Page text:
There is a culturally wealthy blend of Spanish Latin and Italian demographics in Buenos Aires. Sometimes known as ďParis of South AmericaĒ because of some architecture in some neighborhoods, ambiance of some cafes, nightclubs, stores, and urban vibrancy pedestrian friendliness walkability. Argentina is very different compared to Central American countries, and almost any South American country that are usually much more poor, another version of Spanish speaking culture, and minimal Italian demographics. In Argentina, a Hispanic term doesn't exist compared to any other Spanish speaking country in Americas because a majority of Argentines feel Hispanic is not a race. Buenos Aires might feel like another planet compared to those Southeast Asian cities.

Petronas Twin Towers are world class skyscrapers in Kuala Lumpur and some of my favorite modern high-rise buildings ever anywhere. Kuala Lumpur is a unique Asian city, and a blend of Malay, Chinese, and Indian ethnic demographics. Kuala Lumpur seems like a very religious and spiritual minded city, and close to equal representation of Buddhists, Muslims, and a noticeable amount of Hindus, Christians, and Daoism with less than 1% of total city population saying they have no religion. Architecture is multidimensional with historic and modern.


How Would You Rank These Cities Based On:

Culture
How Urban They Are
People Scene
Quality of Life
Entertainment Options
Neighborhoods
Your Overall Summary, Reflection, and Ranks Based on Individual Preference in Those Cities
I can only speak for KL and Saigon. KL is an okay city, great food and shopping, and a few nice areas, but it's not really one of my favourites either. It's not a really old city, so there isn't a ton of history, a few nice British colonial buildings, some done in a sort of Malay-Arabic style.

Saigon...well it's kind of interesting to see the hustle and bustle of urban Vietnamese life, the chaotic motorbike traffic, the heaving rhythm of commerce, it's still very Asian/traditional in some ways, yet in some ways I found it sort of sterile too. It has some French colonial buildings. I don't know much about the 'cafe scene' there, but there is some of that from French influence.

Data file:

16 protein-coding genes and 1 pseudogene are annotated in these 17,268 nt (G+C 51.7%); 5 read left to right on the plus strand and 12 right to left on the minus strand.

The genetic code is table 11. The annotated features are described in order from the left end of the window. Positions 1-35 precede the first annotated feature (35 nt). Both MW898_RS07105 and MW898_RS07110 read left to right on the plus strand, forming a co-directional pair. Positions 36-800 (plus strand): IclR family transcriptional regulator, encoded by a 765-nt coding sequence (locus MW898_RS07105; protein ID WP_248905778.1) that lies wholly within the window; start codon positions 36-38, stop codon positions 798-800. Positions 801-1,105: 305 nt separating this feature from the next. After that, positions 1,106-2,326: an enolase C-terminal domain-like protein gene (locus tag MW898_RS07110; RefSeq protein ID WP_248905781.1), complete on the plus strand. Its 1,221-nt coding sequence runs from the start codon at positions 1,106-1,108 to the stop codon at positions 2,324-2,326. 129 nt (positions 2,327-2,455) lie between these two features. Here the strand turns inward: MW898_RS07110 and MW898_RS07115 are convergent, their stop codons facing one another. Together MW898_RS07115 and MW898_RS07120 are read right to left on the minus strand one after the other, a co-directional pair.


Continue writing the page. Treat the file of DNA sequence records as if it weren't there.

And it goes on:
How urban? It's hard to compare, since they're laid out different. While not that planned, KL is still more planned than Saigon. KL is closer to modernised developed cities, with modern highways/freeways, lots of tall office buildings, and lots of towering condos, with a few areas with terrace houses and bungalows. There is a lot more VARIATION throughout, I would say. There are huge mega-malls like 1 Utama and Mid-Valley, some of the biggest in the world. Saigon, like many cities in developing nations, is more the same sort of repetitive pattern over and over again: tons of these 3-storey townhouse type things, often with shops below, that don't look particularly old. But activity is vibrant throughout. It's a different type of urbanity.

KL is more ethnically diverse, with Malay, Chinese, Indian Malaysians and more foreigners, which is more interesting, while Saigon is overwhelmingly Vietnamese. There's Chinatown, Little India.etc, it's interesting to see the different cultures.

Well Malaysia is wealthier and the HDI is higher than Vietnam, so KL would certainly offer a more comfortable life in general. It's still relatively cheap, obviously not as cheap as Vietnam. KL's public transit isn't as good as Singapore's, though, so sometimes a car is a necessity.

Hmmm, neither is known as a big entertainment hub, but there are bars, clubs.etc in both. I'm not an expert in this area, but the one time I do remember hitting the nightlife in KL I remember it being pretty fun, with cheap drinks.

Neighbourhoods, I'm not that familiar with the specific neighbourhoods in each, in Saigon 'District 1' is where most of the action is, in KL things seem a bit more spread out.

Buenos Aires seems too different to be that comparable. I would imagine in say nightlife it would quite easily blow these two out of the water.
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Old 04-27-2014, 11:56 AM